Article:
(This article belongs to the Special Issue Energy Systems and Applications in Agriculture)
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19 pages, 1039 KiB  
Article
Exergy and Energy Analyses of Microwave Dryer for Cantaloupe Slice and Prediction of Thermodynamic Parameters Using ANN and ANFIS Algorithms
by Safoura Zadhossein, Yousef Abbaspour-Gilandeh, Mohammad Kaveh, Mariusz Szymanek, Esmail Khalife, Olusegun D. Samuel, Milad Amiri and Jacek Dziwulski
Energies 2021, 14(16), 4838; https://doi.org/10.3390/en14164838 - 9 Aug 2021
Cited by 18 | Viewed by 2520
Abstract
The study targeted towards drying of cantaloupe slices with various thicknesses in a microwave dryer. The experiments were carried out at three microwave powers of 180, 360, and 540 W and three thicknesses of 2, 4, and 6 mm for cantaloupe drying, and [...] Read more.
The study targeted towards drying of cantaloupe slices with various thicknesses in a microwave dryer. The experiments were carried out at three microwave powers of 180, 360, and 540 W and three thicknesses of 2, 4, and 6 mm for cantaloupe drying, and the weight variations were determined. Artificial neural networks (ANN) and adaptive neuro-fuzzy inference systems (ANFIS) were exploited to investigate energy and exergy indices of cantaloupe drying using various afore-mentioned input parameters. The results indicated that a rise in microwave power and a decline in sample thickness can significantly decrease the specific energy consumption (SEC), energy loss, exergy loss, and improvement potential (probability level of 5%). The mean SEC, energy efficiency, energy loss, thermal efficiency, dryer efficiency, exergy efficiency, exergy loss, improvement potential, and sustainability index ranged in 10.48–25.92 MJ/kg water, 16.11–47.24%, 2.65–11.24 MJ/kg water, 7.02–36.46%, 12.36–42.70%, 11.25–38.89%, 3–12.2 MJ/kg water, 1.88–10.83 MJ/kg water, and 1.12–1.63, respectively. Based on the results, the use of higher microwave powers for drying thinner samples can improve the thermodynamic performance of the process. The ANFIS model offers a more accurate forecast of energy and exergy indices of cantaloupe drying compare to ANN model. Full article
(This article belongs to the Special Issue Energy Systems and Applications in Agriculture)
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22 pages, 93522 KiB  
Article
Development and Validation of Air-to-Water Heat Pump Model for Greenhouse Heating
by Adnan Rasheed, Wook Ho Na, Jong Won Lee, Hyeon Tae Kim and Hyun Woo Lee
Energies 2021, 14(15), 4714; https://doi.org/10.3390/en14154714 - 3 Aug 2021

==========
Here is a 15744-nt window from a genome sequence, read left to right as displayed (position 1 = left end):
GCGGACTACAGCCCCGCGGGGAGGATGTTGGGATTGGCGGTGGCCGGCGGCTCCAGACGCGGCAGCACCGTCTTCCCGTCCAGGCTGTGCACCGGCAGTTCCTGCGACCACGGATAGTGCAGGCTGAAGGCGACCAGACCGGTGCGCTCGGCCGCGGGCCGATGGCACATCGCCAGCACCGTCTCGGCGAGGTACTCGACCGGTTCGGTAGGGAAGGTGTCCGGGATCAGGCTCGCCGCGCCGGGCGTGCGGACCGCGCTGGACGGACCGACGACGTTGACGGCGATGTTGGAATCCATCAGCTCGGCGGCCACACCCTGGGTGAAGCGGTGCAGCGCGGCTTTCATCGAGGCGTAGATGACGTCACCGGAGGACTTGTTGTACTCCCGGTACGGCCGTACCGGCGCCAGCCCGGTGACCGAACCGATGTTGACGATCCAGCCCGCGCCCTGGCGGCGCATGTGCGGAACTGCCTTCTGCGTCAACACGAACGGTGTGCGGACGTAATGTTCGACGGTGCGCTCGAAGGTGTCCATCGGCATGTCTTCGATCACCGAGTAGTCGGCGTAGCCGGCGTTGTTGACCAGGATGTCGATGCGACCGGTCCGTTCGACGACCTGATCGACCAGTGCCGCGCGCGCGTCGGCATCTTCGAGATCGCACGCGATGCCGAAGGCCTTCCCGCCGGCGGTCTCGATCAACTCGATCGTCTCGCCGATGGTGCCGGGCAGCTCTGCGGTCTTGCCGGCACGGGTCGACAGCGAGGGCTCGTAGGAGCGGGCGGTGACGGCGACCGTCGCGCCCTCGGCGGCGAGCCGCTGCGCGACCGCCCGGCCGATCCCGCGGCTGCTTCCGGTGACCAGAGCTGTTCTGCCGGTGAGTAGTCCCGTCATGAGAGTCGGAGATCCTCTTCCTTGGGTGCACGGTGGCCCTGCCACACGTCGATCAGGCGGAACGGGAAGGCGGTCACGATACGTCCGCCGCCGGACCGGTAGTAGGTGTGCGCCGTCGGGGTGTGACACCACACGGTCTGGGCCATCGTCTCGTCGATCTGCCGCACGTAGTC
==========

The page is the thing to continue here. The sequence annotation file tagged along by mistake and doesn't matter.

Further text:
Cited by 10 | Viewed by 2985
Abstract
This study proposes a building energy simulation (BES) model of an air-to-water heat pump (AWHP) system integrated with a multi-span greenhouse using the TRNSYS-18 program. The proposed BES model was validated using an experimental AWHP and a multi-span greenhouse installed in Kyungpook National [...] Read more.
This study proposes a building energy simulation (BES) model of an air-to-water heat pump (AWHP) system integrated with a multi-span greenhouse using the TRNSYS-18 program. The proposed BES model was validated using an experimental AWHP and a multi-span greenhouse installed in Kyungpook National University, Daegu, South Korea (latitude 35.53° N, longitude 128.36° E, elevation 48 m). Three AWHPs and a water storage tank were used to fulfill the heat energy requirement of the three-span greenhouse with 391.6 m2 of floor area. The model was validated by comparing the following experimental and simulated results, namely, the internal greenhouse temperature, the heating load of the greenhouse, heat supply from the water storage tank to the greenhouse, heat pumps’ output water temperature, power used by the heat pumps, coefficient of performance (COP) of the heat pump, and water storage tank temperature. The BES model’s performance was evaluated by calculating the root mean square error (RMSE) and the Nash–Sutcliffe efficiency (NSE) coefficient of validation results. The overall results correlated well with the experimental and simulated results and encouraged adopting the BES model. The average calculated COP of the AWHP was 2.2 when the outside temperature was as low as −13 °C. The proposed model was designed simply, and detailed information of each step is provided to make it easy to use for engineers, researchers, and consultants. Full article
(This article belongs to the Special Issue Energy Systems and Applications in Agriculture)
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22 pages, 4899 KiB  
Article
Study on Adsorption Properties of Modified Corn Cob Activated Carbon for Mercury Ion
by Yuyingnan Liu, Xinrui Xu, Bin Qu, Xiaofeng Liu, Weiming Yi and Hongqiong Zhang
Energies 2021, 14(15), 4483; https://doi.org/10.3390/en14154483 - 24 Jul 2021
Cited by 23 | Viewed by 2995
Abstract
In this study, corn cob was used as raw material and modified methods employing KOH and KMnO4 were used to prepare activated carbon with high adsorption capacity for mercury ions. Experiments on the effects of different influencing factors on the adsorption of [...] Read more.
In this study, corn cob was used as raw material and modified methods employing KOH and KMnO4 were used to prepare activated carbon with high adsorption capacity for mercury ions. Experiments on the effects of different influencing factors on the adsorption of mercury ions were undertaken. The results showed that when modified with KOH, the optimal adsorption time was 120 min, the optimum pH was 4; when modified with KMnO4, the optimal adsorption time was 60 min, the optimal pH was 3, and the optimal amount of adsorbent and the initial concentration were both 0.40 g/L and 100 mg/L under both modified conditions. The adsorption process conforms to the pseudo-second-order kinetic model and Langmuir model. Scanning electron microscopy and energy-dispersive X-ray spectroscopy (SEM-EDS), Fourier transform infrared spectroscopy (FTIR), X-ray photoelectron spectroscopy (XPS) and Zeta potential characterization results showed that the adsorption process is mainly physical adsorption, surface complexation and ion exchange. Full article
(This article belongs to the Special Issue Energy Systems and Applications in Agriculture)